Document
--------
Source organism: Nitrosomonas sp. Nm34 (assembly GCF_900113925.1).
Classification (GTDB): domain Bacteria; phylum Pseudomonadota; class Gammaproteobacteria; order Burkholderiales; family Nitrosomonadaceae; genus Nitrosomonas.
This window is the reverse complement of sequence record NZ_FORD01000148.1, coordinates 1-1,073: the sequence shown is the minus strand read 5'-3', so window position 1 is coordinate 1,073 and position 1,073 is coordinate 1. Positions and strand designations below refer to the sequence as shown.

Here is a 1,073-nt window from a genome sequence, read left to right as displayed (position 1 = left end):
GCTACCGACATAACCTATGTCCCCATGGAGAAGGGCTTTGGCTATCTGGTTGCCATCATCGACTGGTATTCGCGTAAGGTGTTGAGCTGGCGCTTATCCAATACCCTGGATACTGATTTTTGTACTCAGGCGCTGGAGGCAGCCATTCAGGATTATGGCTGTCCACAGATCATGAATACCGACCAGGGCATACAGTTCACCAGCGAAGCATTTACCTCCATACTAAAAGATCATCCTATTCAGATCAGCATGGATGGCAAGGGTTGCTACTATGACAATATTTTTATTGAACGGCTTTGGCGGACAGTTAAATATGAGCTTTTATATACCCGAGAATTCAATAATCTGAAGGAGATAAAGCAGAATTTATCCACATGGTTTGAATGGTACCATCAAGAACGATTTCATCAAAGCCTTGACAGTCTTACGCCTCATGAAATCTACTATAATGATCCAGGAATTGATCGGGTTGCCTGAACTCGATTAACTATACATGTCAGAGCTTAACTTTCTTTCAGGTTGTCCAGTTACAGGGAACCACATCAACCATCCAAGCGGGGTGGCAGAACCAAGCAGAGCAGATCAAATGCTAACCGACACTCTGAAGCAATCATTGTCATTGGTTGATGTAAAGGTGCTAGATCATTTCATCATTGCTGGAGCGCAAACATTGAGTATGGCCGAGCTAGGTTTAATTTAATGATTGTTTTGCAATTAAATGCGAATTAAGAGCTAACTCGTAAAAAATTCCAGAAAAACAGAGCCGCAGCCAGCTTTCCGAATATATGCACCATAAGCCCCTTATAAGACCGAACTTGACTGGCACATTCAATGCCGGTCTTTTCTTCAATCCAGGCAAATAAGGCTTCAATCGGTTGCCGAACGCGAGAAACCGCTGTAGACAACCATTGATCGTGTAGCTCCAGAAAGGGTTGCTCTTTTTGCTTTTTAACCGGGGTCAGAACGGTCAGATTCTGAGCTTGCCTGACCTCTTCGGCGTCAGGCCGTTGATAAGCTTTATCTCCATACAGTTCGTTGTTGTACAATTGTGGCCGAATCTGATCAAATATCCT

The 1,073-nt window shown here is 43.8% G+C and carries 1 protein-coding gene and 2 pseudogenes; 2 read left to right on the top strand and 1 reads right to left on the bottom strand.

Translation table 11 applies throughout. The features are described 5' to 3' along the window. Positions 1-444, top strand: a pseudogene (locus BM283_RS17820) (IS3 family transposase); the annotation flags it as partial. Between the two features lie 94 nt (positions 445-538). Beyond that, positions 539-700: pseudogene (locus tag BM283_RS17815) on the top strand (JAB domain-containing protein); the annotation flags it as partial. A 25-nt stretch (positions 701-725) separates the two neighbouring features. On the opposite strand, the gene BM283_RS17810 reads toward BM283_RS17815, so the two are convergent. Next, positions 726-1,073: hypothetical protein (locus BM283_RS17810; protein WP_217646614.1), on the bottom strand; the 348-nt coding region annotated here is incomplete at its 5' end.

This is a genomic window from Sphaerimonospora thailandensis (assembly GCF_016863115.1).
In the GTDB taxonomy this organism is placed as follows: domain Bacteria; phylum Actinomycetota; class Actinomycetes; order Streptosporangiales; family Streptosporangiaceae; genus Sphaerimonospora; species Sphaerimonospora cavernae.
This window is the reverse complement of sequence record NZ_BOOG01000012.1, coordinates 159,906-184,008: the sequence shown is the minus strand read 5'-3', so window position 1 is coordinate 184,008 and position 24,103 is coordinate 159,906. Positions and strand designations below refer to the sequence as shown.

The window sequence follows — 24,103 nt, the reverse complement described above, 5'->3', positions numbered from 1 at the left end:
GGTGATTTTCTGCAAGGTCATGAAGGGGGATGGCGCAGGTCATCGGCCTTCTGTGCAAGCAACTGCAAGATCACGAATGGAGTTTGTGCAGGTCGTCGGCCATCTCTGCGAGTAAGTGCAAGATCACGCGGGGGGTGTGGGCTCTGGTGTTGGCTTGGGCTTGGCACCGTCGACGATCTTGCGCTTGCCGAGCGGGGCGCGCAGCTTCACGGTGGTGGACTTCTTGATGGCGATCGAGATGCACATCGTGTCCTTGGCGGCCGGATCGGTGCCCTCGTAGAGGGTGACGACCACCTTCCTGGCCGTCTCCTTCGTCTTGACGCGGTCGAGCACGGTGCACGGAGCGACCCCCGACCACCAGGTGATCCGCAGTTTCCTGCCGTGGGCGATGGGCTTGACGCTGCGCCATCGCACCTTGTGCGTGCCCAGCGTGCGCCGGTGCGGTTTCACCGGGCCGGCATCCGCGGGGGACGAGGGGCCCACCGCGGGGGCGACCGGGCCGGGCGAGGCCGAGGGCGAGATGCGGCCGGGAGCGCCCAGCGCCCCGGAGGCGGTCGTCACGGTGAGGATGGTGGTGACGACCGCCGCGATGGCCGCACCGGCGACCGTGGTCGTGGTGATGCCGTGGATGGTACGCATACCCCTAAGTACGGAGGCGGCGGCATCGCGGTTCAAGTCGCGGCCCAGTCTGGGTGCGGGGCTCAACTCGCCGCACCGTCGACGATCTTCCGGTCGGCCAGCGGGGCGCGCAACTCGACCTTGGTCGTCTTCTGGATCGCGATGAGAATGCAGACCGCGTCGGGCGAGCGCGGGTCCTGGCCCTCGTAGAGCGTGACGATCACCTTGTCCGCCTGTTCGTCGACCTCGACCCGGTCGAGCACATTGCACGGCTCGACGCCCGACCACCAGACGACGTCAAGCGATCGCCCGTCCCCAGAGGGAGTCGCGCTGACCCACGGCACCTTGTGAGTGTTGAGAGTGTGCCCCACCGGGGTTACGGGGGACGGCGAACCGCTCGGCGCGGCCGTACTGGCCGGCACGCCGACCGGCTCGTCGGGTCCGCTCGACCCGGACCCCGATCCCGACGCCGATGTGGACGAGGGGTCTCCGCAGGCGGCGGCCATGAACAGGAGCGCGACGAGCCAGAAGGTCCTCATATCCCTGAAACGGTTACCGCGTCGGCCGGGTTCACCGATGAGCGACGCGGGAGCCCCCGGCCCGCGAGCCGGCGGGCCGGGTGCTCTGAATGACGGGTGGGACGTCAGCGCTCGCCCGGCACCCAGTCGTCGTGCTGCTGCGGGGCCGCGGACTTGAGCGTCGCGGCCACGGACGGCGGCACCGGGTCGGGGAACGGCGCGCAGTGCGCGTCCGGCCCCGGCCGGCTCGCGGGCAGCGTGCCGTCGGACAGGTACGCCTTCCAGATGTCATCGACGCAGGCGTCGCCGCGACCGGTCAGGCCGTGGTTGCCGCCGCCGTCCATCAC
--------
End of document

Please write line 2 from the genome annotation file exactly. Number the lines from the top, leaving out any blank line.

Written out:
Classification (GTDB): domain Bacteria; phylum Pseudomonadota; class Gammaproteobacteria; order Burkholderiales; family Nitrosomonadaceae; genus Nitrosomonas.